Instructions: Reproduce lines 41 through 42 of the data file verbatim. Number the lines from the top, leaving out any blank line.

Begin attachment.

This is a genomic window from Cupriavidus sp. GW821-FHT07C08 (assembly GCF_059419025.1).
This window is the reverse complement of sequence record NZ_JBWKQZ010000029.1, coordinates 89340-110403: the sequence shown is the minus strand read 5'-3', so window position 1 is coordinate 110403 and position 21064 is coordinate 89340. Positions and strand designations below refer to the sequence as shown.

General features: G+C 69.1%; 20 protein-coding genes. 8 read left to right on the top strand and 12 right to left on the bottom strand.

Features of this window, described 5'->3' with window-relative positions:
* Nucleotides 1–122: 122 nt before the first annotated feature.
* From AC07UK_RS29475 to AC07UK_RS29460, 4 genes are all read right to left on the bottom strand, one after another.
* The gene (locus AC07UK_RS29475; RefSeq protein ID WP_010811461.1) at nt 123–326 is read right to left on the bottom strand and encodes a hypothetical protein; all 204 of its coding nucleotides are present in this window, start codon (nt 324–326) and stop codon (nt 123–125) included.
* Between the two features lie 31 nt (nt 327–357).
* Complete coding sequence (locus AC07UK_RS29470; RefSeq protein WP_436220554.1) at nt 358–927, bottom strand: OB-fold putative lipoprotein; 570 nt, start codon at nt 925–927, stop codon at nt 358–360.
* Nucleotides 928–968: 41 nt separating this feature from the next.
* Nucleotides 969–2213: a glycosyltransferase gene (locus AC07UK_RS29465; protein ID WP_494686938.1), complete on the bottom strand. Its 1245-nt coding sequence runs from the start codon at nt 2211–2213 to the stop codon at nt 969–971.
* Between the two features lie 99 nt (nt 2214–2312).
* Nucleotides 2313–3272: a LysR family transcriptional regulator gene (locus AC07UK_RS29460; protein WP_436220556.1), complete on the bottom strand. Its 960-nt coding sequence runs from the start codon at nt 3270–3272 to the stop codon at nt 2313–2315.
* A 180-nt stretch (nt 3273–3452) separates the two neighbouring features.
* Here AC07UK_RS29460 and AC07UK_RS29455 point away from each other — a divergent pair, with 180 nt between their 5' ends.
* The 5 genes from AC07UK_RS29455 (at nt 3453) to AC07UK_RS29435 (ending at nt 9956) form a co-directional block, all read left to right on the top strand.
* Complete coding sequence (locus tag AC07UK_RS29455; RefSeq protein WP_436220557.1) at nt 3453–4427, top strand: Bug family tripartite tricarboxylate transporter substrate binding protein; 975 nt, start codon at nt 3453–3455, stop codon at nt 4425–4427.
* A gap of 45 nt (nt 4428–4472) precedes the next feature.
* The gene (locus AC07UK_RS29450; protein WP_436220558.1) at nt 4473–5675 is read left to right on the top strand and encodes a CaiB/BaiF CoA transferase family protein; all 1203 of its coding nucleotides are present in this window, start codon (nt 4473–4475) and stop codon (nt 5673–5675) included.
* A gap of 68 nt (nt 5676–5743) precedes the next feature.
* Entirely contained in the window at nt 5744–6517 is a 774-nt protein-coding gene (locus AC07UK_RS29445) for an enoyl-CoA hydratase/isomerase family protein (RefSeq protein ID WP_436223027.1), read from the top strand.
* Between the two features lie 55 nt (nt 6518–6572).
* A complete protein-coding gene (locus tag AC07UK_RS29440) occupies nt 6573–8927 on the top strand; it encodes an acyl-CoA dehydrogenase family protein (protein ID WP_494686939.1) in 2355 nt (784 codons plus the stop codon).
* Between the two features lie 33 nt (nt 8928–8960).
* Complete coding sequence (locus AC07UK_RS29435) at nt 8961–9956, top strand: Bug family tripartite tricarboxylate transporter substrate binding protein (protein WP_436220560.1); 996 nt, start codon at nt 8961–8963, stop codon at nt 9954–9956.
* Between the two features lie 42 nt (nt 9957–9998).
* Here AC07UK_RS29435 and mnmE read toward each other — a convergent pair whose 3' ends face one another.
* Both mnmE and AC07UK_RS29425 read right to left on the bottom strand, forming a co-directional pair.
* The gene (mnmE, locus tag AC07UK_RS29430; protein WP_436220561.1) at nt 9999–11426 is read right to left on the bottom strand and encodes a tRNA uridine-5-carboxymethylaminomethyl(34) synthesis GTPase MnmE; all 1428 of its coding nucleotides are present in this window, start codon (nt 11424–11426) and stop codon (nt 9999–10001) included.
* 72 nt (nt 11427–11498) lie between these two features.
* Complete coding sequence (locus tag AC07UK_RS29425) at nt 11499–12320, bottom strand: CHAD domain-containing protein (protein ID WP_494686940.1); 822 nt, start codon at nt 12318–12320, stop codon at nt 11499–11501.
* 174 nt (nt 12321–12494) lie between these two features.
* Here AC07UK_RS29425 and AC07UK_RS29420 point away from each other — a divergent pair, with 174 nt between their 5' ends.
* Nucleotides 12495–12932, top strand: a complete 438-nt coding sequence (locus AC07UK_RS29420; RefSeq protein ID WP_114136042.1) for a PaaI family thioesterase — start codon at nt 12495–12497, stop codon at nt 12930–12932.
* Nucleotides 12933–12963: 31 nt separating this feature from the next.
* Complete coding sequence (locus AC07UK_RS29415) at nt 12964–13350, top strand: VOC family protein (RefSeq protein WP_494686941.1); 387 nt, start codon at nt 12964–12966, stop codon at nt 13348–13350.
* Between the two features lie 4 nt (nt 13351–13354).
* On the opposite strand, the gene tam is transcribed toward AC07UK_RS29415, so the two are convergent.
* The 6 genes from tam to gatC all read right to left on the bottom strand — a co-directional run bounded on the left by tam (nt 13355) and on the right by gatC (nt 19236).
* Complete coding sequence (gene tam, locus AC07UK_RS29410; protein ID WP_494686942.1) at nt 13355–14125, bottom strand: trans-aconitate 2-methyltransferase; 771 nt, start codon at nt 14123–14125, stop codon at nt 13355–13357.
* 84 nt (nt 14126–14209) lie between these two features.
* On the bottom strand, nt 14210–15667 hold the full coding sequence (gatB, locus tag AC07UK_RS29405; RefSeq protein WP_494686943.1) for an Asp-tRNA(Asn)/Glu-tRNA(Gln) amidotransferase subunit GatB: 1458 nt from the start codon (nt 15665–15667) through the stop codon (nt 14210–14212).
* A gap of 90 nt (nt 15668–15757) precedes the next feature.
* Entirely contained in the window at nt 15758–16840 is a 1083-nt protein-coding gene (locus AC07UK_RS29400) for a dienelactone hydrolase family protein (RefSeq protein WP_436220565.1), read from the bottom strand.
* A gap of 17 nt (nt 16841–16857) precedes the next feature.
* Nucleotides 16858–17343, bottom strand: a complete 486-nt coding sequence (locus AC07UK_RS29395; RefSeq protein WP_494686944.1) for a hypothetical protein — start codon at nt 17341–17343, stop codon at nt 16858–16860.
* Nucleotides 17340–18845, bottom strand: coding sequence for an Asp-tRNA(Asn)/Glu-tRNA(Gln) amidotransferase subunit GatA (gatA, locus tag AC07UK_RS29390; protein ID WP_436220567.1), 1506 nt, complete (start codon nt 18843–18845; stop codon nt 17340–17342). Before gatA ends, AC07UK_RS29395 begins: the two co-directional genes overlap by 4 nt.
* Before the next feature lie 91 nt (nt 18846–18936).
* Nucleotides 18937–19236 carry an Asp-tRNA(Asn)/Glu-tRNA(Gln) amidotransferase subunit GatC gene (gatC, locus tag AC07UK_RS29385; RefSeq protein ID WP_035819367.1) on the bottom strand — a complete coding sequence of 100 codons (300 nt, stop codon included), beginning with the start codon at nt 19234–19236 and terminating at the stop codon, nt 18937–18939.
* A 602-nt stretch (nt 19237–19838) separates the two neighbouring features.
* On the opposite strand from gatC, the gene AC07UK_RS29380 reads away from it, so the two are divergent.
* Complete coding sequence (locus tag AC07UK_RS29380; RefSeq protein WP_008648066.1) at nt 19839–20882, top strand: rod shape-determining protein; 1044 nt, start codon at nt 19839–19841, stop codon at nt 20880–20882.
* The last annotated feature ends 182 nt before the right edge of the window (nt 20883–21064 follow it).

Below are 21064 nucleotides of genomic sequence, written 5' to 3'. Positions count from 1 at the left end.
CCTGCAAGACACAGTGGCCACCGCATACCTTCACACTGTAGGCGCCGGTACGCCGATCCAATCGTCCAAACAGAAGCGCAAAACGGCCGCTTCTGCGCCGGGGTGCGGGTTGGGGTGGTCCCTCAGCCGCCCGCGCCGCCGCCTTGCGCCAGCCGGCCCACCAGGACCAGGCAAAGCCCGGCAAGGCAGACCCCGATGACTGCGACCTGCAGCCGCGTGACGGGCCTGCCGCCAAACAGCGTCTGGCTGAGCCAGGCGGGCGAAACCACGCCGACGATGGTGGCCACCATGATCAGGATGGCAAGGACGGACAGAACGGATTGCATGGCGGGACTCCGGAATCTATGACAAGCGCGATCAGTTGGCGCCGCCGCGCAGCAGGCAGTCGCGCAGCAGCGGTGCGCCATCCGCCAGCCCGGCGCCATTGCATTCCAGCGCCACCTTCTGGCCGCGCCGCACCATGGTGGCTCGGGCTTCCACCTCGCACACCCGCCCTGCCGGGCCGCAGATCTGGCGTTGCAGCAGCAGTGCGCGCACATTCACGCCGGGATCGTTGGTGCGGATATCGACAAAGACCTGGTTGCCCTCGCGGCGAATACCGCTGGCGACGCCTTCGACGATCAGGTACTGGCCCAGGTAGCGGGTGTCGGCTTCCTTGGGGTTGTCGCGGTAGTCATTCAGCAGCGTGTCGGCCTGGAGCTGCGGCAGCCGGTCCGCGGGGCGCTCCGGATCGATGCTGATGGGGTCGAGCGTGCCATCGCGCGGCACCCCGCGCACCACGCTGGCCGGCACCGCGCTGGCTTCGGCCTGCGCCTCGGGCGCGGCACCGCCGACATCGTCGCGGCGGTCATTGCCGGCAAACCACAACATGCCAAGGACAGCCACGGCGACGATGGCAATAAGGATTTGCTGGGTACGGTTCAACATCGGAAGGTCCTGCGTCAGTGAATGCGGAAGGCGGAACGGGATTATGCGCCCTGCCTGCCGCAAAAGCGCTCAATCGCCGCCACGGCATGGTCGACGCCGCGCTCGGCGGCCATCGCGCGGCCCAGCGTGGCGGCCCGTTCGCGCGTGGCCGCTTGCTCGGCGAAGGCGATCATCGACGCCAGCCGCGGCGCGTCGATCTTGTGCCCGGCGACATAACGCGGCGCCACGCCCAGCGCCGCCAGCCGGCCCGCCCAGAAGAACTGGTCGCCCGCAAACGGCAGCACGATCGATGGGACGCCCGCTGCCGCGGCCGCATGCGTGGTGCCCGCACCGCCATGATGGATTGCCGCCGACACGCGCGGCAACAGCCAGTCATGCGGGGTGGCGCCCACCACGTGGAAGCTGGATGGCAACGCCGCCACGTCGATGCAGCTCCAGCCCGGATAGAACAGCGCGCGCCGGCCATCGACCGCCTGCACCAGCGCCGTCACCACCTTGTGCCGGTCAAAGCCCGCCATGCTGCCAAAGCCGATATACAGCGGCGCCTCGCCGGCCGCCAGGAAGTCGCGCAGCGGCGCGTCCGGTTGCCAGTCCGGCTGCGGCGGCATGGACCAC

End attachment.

* 84 nt (nt 14126–14209) lie between these two features.
* On the bottom strand, nt 14210–15667 hold the full coding sequence (gatB, locus tag AC07UK_RS29405; RefSeq protein WP_494686943.1) for an Asp-tRNA(Asn)/Glu-tRNA(Gln) amidotransferase subunit GatB: 1458 nt from the start codon (nt 15665–15667) through the stop codon (nt 14210–14212).